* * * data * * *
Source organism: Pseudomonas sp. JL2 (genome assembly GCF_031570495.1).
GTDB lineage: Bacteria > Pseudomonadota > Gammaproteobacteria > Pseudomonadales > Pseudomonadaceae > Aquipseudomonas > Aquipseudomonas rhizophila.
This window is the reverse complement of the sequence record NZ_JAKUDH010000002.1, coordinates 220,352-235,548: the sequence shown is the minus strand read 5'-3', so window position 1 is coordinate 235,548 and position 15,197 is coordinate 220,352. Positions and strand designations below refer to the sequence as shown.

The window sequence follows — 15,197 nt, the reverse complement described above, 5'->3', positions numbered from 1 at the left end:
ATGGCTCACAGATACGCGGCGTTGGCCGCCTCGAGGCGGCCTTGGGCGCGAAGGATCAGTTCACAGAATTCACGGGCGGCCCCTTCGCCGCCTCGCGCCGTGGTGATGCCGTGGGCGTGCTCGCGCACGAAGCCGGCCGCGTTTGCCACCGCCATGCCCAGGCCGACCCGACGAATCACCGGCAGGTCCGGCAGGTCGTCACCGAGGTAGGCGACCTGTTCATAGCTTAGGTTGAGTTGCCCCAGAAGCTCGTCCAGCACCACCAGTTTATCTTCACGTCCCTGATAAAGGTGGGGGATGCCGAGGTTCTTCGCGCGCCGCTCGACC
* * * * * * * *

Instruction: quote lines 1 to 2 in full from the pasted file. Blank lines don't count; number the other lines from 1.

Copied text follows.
Source organism: Pseudomonas sp. JL2 (genome assembly GCF_031570495.1).
GTDB lineage: Bacteria > Pseudomonadota > Gammaproteobacteria > Pseudomonadales > Pseudomonadaceae > Aquipseudomonas > Aquipseudomonas rhizophila.